Election recount, Baghdad bomb fuel Iraq tensions

BAGHDAD (Reuters) - Iraqi cleric Moqtada al-Sadr called on his followers on Thursday to remain calm after an explosion killed 18 people in his main stronghold in Baghdad just hours after parliament called for a recount of votes in an election his bloc won.

Sadr, a nationalist who tapped growing resentment with Iran, scored a surprise victory in the May 12 vote by promising to fight corruption and improve services. He said in a statement that a committee would be formed to investigate the blast, with findings presented to him within three days.

He called for “patience and self-control”, the statement from his office said.

At least 18 people were killed and more than 90 wounded in Sadr City, a blast the Interior Ministry said was the result of the detonation of an ammunitions cache. Security forces have opened their own investigation.

Prime Minister Haider al-Abadi said in a statement storing ammunition in a residential area was a crime and ordered the Interior Ministry to investigate the incident and take legal action against those who had done so.

Some of Sadr’s political opponents had suggested on social media the ammunitions cache belonged to his Saraya al-Salam (Peace Companies) militia.

Sadr had suggested in December that the militia was ready to hand over its weapons to the government after the defeat of Islamic State militants.

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Hours before the explosion, Iraq’s parliament passed a law on Wednesday ordering a nationwide manual recount of votes in the parliamentary election, lawmakers said, a day after Abadi said there had been serious violations.

The move could undermine Sadr, who has in the past mobilized tens of thousands of followers to protest against government policies he opposed, and pits the government and parliament against the country’s independent elections commission.

Sadr’s top aide, Dhiaa al-Asadi, said in a tweet that while any fraud or violations in the electoral process should be condemned, it should be handled by the Independent High Elections Commission and the Federal Court.

He also expressed concerns that some parties were trying to sabotage Sadr’s victory.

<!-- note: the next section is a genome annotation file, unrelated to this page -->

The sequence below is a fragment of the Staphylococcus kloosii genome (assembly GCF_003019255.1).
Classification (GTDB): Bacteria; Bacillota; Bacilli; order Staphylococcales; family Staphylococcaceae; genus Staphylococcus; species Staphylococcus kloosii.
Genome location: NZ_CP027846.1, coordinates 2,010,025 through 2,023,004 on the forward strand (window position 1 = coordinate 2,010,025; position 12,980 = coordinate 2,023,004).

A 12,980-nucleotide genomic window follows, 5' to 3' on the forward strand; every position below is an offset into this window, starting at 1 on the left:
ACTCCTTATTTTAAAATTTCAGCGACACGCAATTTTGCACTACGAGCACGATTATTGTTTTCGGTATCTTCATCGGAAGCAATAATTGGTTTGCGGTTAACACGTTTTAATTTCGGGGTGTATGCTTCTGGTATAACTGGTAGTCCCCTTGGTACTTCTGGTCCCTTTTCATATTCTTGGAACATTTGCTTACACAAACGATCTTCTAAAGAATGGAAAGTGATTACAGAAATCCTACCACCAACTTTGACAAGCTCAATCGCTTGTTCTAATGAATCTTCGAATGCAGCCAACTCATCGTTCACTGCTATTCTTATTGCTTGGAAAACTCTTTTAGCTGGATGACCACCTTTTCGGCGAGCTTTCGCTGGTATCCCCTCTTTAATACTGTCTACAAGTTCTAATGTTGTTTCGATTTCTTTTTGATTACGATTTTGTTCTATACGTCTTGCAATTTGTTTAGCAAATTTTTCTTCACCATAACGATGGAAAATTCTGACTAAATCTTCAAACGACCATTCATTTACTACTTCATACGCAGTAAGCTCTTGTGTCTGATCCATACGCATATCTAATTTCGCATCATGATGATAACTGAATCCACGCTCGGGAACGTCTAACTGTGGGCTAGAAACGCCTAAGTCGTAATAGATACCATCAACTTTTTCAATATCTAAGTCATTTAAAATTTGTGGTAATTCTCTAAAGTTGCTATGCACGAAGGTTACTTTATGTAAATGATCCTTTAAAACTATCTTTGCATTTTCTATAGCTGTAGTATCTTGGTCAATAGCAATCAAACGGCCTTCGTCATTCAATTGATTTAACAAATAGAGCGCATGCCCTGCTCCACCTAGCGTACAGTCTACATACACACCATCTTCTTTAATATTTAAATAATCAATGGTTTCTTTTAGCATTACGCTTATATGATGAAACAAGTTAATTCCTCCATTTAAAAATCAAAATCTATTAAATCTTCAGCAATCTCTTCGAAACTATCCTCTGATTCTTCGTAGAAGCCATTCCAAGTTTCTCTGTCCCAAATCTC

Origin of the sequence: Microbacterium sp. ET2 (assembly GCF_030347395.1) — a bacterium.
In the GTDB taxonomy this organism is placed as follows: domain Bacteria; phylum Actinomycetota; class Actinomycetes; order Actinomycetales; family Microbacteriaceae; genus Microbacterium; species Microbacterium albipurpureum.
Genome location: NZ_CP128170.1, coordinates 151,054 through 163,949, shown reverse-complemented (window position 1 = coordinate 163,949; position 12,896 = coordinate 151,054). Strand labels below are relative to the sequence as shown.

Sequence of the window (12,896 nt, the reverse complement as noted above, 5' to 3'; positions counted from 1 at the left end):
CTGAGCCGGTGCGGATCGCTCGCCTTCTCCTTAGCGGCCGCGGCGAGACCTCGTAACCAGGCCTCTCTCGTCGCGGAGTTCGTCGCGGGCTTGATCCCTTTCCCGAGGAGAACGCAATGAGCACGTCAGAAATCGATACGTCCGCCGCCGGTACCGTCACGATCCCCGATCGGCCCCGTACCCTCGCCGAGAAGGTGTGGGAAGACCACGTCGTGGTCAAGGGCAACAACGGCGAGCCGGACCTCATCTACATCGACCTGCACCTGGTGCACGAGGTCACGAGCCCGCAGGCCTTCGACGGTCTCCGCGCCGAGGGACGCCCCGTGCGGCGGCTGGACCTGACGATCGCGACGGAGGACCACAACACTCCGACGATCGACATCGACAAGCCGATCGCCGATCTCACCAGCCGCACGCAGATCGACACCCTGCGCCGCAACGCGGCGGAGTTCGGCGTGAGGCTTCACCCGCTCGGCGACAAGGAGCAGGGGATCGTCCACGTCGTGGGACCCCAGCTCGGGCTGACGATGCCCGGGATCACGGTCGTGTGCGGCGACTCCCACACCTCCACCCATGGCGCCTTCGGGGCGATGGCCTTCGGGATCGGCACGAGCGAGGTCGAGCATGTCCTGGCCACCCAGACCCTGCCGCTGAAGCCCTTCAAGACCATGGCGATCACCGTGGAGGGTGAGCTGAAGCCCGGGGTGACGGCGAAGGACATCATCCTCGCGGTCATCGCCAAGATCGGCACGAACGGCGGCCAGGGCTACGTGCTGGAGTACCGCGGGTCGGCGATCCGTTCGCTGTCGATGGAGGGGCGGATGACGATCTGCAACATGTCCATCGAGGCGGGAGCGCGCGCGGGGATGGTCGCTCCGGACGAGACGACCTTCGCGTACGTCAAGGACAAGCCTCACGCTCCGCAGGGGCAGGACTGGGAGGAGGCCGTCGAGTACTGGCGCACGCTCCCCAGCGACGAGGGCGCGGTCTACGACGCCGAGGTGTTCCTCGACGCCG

“Losers in the recent elections shouldn’t hijack or manipulate the parliament. Otherwise, it is a conflict of interests,” he said.

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Sadr has always been seen as a wildcard in Iraq’s turbulent politics, which is often driven by sectarian interests.

His Mehdi Army militia staged two violent uprisings against United States occupation forces after the invasion and Iraqi and U.S. officials described him at the time as the biggest security threat in Iraq.

The defeat of Islamic State in December had raised hopes that the country could ease sectarian and political tensions and find a formula for stability, which has remained elusive since the 2003 U.S.-led invasion that toppled Saddam Hussein.

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But tensions over the election raised the prospect of more turmoil in Iraq, which has close ties with the United States and Iran, who compete for power in Iraq, a major oil producer.

Iraq’s judiciary said in a statement on Thursday a high-ranking committee of judges had moved into the headquarters of the election commission to prepare to run it following parliament’s vote to suspend the commission’s leaders and replace them with judges.

The commission said it would appeal against the law passed by parliament ordering a recount and suspending its leadership.

“The board of commissioners will use its constitutional and legal right to appeal against the amendment to the election law because it contains violations and is not in harmony with the constitution,” the Independent High Elections Commission’s board of commissioners said in a statement.

Reporting by Ahmed Aboulenein and Michael Georgy; Editing by Janet Lawrence